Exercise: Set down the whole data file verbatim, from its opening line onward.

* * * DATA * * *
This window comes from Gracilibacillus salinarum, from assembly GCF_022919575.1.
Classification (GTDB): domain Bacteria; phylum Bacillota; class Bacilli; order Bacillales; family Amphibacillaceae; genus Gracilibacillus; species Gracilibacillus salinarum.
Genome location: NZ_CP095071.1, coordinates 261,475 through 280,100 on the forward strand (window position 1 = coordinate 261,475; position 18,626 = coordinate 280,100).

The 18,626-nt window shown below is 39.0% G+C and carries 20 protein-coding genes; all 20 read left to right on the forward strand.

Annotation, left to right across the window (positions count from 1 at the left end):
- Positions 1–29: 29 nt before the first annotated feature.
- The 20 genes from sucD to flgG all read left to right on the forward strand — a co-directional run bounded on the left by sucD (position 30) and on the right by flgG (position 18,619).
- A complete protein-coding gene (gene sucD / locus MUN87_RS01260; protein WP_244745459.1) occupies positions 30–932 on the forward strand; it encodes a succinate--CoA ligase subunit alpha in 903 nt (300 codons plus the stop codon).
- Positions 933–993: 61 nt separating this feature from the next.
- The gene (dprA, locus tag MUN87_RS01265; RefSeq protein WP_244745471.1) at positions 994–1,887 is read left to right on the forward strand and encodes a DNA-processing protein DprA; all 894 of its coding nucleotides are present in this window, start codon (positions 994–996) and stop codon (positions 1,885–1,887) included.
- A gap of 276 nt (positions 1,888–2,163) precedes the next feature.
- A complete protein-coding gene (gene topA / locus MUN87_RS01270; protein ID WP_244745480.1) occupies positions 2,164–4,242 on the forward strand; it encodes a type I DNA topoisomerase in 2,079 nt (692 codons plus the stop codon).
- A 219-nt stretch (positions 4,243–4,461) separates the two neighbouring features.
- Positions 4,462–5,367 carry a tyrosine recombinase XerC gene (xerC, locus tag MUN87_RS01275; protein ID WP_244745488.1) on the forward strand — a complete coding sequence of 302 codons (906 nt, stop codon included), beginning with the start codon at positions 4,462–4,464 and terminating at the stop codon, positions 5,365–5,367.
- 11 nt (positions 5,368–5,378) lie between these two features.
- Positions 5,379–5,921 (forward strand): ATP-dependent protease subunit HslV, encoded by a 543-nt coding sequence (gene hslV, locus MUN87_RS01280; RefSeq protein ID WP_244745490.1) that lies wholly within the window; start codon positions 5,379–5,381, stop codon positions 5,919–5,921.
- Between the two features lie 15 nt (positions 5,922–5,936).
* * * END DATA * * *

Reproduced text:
This window comes from Gracilibacillus salinarum, from assembly GCF_022919575.1.
Classification (GTDB): domain Bacteria; phylum Bacillota; class Bacilli; order Bacillales; family Amphibacillaceae; genus Gracilibacillus; species Gracilibacillus salinarum.
Genome location: NZ_CP095071.1, coordinates 261,475 through 280,100 on the forward strand (window position 1 = coordinate 261,475; position 18,626 = coordinate 280,100).

The 18,626-nt window shown below is 39.0% G+C and carries 20 protein-coding genes; all 20 read left to right on the forward strand.

Annotation, left to right across the window (positions count from 1 at the left end):
- Positions 1–29: 29 nt before the first annotated feature.
- The 20 genes from sucD to flgG all read left to right on the forward strand — a co-directional run bounded on the left by sucD (position 30) and on the right by flgG (position 18,619).
- A complete protein-coding gene (gene sucD / locus MUN87_RS01260; protein WP_244745459.1) occupies positions 30–932 on the forward strand; it encodes a succinate--CoA ligase subunit alpha in 903 nt (300 codons plus the stop codon).
- Positions 933–993: 61 nt separating this feature from the next.
- The gene (dprA, locus tag MUN87_RS01265; RefSeq protein WP_244745471.1) at positions 994–1,887 is read left to right on the forward strand and encodes a DNA-processing protein DprA; all 894 of its coding nucleotides are present in this window, start codon (positions 994–996) and stop codon (positions 1,885–1,887) included.
- A gap of 276 nt (positions 1,888–2,163) precedes the next feature.
- A complete protein-coding gene (gene topA / locus MUN87_RS01270; protein ID WP_244745480.1) occupies positions 2,164–4,242 on the forward strand; it encodes a type I DNA topoisomerase in 2,079 nt (692 codons plus the stop codon).
- A 219-nt stretch (positions 4,243–4,461) separates the two neighbouring features.
- Positions 4,462–5,367 carry a tyrosine recombinase XerC gene (xerC, locus tag MUN87_RS01275; protein ID WP_244745488.1) on the forward strand — a complete coding sequence of 302 codons (906 nt, stop codon included), beginning with the start codon at positions 4,462–4,464 and terminating at the stop codon, positions 5,365–5,367.
- 11 nt (positions 5,368–5,378) lie between these two features.
- Positions 5,379–5,921 (forward strand): ATP-dependent protease subunit HslV, encoded by a 543-nt coding sequence (gene hslV, locus MUN87_RS01280; RefSeq protein ID WP_244745490.1) that lies wholly within the window; start codon positions 5,379–5,381, stop codon positions 5,919–5,921.
- Between the two features lie 15 nt (positions 5,922–5,936).